Anxiety is a word used to describe feelings of unease, worry, and fear, which are at times so excessive and unreasonable that they can interfere with the daily routine. People with social phobia feel anxious, nervous, and possibly fearful about the idea of stressful events. They are often more afraid by the thought of embarrassing or humiliating themselves.
It is important to have natural social anxiety disorder therapy such as relaxing – sitting back or lying down and doing slow and deep breathing. A professional therapist's help may be required in certain cases, while anxiety medications may also be recommended to control panic attacks.
It has been shown that social phobia is a common condition in families. Most often, it starts in youth. Symptoms of this debilitating condition become visible in six months; this is when a doctor can tell if a person actually has social anxiety.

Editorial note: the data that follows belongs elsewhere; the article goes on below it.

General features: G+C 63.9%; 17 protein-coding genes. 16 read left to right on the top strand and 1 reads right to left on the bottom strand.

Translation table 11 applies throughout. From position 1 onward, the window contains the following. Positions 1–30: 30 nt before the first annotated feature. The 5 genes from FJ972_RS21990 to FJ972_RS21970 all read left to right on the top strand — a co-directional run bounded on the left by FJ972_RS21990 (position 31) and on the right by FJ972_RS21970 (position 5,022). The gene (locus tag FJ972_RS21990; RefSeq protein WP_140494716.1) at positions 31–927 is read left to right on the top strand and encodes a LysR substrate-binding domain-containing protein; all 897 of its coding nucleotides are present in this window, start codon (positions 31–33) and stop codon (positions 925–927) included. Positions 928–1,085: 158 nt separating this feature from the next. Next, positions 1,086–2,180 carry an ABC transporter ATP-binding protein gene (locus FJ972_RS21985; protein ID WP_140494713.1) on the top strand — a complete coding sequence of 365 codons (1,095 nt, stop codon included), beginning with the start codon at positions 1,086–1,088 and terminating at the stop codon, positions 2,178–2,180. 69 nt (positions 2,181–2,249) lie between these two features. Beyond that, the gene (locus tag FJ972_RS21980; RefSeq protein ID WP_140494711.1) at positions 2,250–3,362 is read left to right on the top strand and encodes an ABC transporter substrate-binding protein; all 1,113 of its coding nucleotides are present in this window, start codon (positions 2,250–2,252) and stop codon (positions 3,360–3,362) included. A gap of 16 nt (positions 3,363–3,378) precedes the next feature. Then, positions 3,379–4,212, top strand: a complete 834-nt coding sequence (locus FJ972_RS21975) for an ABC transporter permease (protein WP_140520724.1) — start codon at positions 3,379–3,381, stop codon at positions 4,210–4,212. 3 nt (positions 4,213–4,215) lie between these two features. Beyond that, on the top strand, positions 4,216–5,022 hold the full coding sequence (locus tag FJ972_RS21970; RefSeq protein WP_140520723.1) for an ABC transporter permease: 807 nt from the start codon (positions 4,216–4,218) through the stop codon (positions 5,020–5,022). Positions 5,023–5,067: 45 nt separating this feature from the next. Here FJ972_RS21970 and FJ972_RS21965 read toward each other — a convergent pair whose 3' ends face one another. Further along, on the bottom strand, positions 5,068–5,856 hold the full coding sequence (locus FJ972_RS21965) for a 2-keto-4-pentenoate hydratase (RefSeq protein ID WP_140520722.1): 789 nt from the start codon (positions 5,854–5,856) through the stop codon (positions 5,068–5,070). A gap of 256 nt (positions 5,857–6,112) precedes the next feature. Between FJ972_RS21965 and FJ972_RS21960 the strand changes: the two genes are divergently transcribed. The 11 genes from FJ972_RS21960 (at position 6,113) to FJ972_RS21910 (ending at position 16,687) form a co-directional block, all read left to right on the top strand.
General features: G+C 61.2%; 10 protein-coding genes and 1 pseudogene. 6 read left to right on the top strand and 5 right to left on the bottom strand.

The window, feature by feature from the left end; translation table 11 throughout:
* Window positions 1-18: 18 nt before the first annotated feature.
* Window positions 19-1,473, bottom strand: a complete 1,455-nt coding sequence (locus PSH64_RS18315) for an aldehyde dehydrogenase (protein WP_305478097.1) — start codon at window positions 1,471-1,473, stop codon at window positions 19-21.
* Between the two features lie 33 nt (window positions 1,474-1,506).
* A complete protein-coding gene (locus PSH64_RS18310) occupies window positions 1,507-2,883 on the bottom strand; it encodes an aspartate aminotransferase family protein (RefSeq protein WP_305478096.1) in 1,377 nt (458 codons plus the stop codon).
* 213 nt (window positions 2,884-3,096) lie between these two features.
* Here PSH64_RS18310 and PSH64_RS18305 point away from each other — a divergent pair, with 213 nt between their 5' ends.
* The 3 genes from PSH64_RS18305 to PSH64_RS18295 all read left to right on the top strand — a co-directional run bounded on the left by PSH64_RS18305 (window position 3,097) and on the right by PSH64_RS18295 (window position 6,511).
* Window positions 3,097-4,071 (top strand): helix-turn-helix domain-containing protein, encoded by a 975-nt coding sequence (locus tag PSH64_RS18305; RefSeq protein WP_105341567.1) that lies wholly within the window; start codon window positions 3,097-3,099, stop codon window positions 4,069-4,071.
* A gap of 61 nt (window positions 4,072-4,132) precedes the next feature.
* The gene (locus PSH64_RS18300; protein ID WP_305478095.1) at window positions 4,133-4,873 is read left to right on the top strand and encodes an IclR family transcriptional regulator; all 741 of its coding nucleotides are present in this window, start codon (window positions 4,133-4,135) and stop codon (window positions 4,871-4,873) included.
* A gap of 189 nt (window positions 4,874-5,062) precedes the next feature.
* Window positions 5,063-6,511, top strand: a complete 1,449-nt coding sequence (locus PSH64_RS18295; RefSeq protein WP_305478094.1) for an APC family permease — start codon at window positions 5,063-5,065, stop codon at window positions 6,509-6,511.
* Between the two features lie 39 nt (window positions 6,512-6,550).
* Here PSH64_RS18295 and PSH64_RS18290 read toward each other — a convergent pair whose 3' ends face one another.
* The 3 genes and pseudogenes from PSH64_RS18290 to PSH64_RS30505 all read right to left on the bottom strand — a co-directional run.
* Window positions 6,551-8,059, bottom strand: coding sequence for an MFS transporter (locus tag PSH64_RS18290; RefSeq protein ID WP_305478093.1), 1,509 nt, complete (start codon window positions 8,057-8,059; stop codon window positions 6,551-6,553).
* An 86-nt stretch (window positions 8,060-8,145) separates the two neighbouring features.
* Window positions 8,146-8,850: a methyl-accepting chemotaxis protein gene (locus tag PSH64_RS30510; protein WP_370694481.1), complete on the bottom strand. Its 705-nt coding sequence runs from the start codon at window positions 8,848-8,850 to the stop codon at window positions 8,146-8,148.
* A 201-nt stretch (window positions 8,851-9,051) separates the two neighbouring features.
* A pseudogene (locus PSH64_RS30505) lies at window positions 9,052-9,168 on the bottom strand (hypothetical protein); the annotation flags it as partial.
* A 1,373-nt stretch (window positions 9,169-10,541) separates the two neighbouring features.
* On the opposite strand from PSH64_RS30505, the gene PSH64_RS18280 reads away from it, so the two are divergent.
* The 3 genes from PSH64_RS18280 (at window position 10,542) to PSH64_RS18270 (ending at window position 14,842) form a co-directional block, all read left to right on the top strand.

According to the 2015 Anxiety Depression Association of America (ADAA) report, approximately 15 million Americans have a social anxiety disorder. The average age at onset is around 13 years. People with social phobia tend to show any of the following symptoms:
- Anxiety about speaking to other people.
- Self-consciousness in front of others.
- Be anxious for several days or weeks ahead of an event where others will be participating.
- Avoid places with many people.
- It is difficult to make friends.
Although it is not clear how or why phobias develop, most anxiety disorders can be managed by competent mental health professionals. Studies have demonstrated that cognitive-behavioral therapy (CBT) can be highly effective in treating anxiety disorders, helping therapists identify and manage the factors that contribute to anxiety.